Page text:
In response to Kanye West’s most recent foray into the pro-Trump world of “Making America Great Again,” Lana Del Rey has emerged as a heralding figure in criticizing Kanye and his misguided world of self-involvement. Though West deserved to be called out for what has been described as a “hostage” situation by SNL cast member Kenan Thompson, Del Rey was not the celebrity who was best equipped to do so.
Following his most recent SNL appearance, footage of West emerged on social media in an unaired post-show segment: West brought members of the SNL cast back onto the stage, only to make vague and inherently indecipherable claims against the production company. Touting his red MAGA hat throughout the entire ordeal, he then took to Instagram to further pledge allegiance to his accessory:
Fans of West were quick to criticize the star’s ongoing commitment to Donald Trump and right-wing politics. Many were already disturbed by his outright awkward appearance on SNL and infuriated by his failure to drop Yandhi, the singer’s upcoming ninth studio album, on the night of his appearance. Most notable of these fans was Lana Del Rey, who performed at West’s and Kim Kardashian’s 2014 wedding but was quick to respond to West’s Instagram post:
“Trump becoming our president was a loss for the country but your support of him is a loss for the culture. I can only assume you relate to his personality on some level. Delusions of grandeur, extreme issues with narcissism–none of which would be a talking point if we weren’t speaking of the man leading our country.” Del Rey wrote.Taken from Instagram
Though Del Rey’s claims support her previous political commitment to an anti-Trump America, her chagrin is unequivocally hypocritical, given her own actions this summer.
The singer was set to perform in Tel Aviv’s Meteor Festival (September 6-8 2018) before backing out in response to ongoing backlash from fans and international organizations in light of the Israeli-Palestinian conflict.
Del Rey posted this note to her fans one week prior to her formal withdraw from the festival, drawing criticism on all sides for her insensitive conflation of peace in the region as possible through her performance and potential engagement with both Israeli and Palestinian children.
It is here where Del Rey’s references to West’s personal “delusions of grandeur” and “extreme issues with narcissism” reveal their own highly problematic agenda. West and Del Rey exude clear savior complexes in regards to broader political issues, both of which are toxic and unwelcome in the current political climate, but are especially dangerous when we allow one to defend the other. Where Del Rey ignores decades of violence and political oppression in the name of artistic expression, West continues to carelessly use allusions to the alt-right to promote himself. Both exhibit clear displays of delusion and narcissism, yet Del Rey is being heralded for calling out West while evading scrutiny for her own, similar behaviors. Though her actions are performative at best and downright toxic at their core, she is being seen as a hero for standing up to the Trump administration and its supporters, Kanye included.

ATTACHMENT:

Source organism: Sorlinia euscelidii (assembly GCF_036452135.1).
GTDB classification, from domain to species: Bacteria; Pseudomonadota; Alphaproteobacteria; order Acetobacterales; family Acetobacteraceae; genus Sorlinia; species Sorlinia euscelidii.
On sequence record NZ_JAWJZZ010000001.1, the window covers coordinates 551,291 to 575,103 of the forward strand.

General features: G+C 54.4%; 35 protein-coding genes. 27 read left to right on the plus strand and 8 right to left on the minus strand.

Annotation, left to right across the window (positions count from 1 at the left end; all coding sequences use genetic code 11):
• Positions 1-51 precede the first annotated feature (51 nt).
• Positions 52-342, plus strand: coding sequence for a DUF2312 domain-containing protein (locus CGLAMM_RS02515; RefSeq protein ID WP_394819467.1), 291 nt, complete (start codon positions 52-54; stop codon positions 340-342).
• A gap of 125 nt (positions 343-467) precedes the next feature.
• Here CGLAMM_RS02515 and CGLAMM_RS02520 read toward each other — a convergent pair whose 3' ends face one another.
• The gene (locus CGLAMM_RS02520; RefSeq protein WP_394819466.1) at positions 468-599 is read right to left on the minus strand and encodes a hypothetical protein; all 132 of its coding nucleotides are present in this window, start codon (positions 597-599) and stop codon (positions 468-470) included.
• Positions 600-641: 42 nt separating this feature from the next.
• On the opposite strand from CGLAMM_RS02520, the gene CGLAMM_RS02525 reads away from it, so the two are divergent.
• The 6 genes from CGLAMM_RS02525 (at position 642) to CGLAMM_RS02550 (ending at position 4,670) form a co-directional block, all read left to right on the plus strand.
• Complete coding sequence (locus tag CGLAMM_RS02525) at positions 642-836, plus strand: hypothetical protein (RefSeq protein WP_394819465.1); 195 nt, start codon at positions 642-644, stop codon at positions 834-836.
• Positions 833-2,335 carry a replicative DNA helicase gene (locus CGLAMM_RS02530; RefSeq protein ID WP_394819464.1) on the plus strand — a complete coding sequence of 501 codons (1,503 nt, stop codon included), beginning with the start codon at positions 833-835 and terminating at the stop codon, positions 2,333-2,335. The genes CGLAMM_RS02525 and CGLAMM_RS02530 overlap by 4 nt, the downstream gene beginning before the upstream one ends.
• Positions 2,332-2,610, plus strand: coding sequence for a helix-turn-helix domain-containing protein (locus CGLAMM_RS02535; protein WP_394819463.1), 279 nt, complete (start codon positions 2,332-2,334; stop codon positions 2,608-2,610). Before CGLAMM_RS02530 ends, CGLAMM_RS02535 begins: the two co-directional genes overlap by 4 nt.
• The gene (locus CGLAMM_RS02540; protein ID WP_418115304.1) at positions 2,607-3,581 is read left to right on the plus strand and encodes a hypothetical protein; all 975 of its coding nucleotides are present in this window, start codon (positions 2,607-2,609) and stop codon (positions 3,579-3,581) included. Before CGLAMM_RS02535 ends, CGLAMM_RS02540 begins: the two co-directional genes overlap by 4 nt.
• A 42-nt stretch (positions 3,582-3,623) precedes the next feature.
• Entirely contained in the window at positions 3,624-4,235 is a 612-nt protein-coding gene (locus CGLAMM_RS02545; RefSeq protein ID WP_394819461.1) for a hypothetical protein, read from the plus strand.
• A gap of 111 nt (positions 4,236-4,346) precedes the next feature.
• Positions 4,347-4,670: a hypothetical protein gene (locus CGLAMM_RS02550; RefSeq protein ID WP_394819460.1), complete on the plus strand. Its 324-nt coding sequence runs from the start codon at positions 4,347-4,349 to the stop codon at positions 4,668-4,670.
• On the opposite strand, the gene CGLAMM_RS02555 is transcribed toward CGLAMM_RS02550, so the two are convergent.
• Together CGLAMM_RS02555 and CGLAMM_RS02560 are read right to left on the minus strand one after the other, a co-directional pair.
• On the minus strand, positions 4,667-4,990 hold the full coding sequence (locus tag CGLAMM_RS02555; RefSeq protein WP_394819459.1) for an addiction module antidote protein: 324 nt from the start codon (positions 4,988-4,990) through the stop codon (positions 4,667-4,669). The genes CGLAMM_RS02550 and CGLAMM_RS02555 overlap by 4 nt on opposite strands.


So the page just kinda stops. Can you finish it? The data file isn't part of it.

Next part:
By praising Del Rey—even if her actions were well intended—we simultaneously forget that she has played into the same politics and toxic notions of celebrity power. We need to recognize that activism (read: slacktivism) among celebrities is rampant and often comes with a savior complex closely attached. When we allow public figures to play with important issues to fuel their own personal agendas, we set a dangerous precedent for celebrity power. In the past week, Taylor Swift has received endless praise for her decision to openly endorse candidates and encourage voting amongst her fanbase. Swift’s actions are important and impactful (240,000 more registered voters) but it appears that in the swarm of praise and recognition, the world has forgotten her profound silence throughout the 2016 Presidential election and the U.S. leg of her 2018 stadium tour, Reputation. I am all for celebrities using their notoriety as a platform, but we cannot blindly praise them for their decisions, no matter how well intended they may be.